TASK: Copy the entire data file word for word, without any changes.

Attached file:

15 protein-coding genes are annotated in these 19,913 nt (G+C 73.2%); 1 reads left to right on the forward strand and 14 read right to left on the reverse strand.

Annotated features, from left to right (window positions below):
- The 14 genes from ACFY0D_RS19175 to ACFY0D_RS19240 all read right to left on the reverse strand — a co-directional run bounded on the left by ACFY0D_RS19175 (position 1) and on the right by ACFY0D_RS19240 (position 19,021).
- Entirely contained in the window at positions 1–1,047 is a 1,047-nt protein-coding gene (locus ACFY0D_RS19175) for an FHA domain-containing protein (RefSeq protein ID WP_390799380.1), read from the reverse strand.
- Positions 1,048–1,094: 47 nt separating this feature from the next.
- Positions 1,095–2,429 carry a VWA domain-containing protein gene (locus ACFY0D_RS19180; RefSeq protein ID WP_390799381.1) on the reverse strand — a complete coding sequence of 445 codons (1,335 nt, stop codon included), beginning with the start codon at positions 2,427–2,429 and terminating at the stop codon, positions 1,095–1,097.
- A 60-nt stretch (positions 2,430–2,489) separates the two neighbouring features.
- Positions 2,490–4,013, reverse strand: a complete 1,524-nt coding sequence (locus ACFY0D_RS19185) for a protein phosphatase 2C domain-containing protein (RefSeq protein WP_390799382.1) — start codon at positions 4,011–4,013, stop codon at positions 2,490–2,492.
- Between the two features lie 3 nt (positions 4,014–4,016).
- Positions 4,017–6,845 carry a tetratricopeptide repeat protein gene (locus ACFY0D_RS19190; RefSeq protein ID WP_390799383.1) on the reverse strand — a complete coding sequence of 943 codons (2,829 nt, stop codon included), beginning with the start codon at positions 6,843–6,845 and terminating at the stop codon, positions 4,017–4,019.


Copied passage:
15 protein-coding genes are annotated in these 19,913 nt (G+C 73.2%); 1 reads left to right on the forward strand and 14 read right to left on the reverse strand.

Annotated features, from left to right (window positions below):
- The 14 genes from ACFY0D_RS19175 to ACFY0D_RS19240 all read right to left on the reverse strand — a co-directional run bounded on the left by ACFY0D_RS19175 (position 1) and on the right by ACFY0D_RS19240 (position 19,021).
- Entirely contained in the window at positions 1–1,047 is a 1,047-nt protein-coding gene (locus ACFY0D_RS19175) for an FHA domain-containing protein (RefSeq protein ID WP_390799380.1), read from the reverse strand.
- Positions 1,048–1,094: 47 nt separating this feature from the next.
- Positions 1,095–2,429 carry a VWA domain-containing protein gene (locus ACFY0D_RS19180; RefSeq protein ID WP_390799381.1) on the reverse strand — a complete coding sequence of 445 codons (1,335 nt, stop codon included), beginning with the start codon at positions 2,427–2,429 and terminating at the stop codon, positions 1,095–1,097.
- A 60-nt stretch (positions 2,430–2,489) separates the two neighbouring features.
- Positions 2,490–4,013, reverse strand: a complete 1,524-nt coding sequence (locus ACFY0D_RS19185) for a protein phosphatase 2C domain-containing protein (RefSeq protein WP_390799382.1) — start codon at positions 4,011–4,013, stop codon at positions 2,490–2,492.
- Between the two features lie 3 nt (positions 4,014–4,016).
- Positions 4,017–6,845 carry a tetratricopeptide repeat protein gene (locus ACFY0D_RS19190; RefSeq protein ID WP_390799383.1) on the reverse strand — a complete coding sequence of 943 codons (2,829 nt, stop codon included), beginning with the start codon at positions 6,843–6,845 and terminating at the stop codon, positions 4,017–4,019.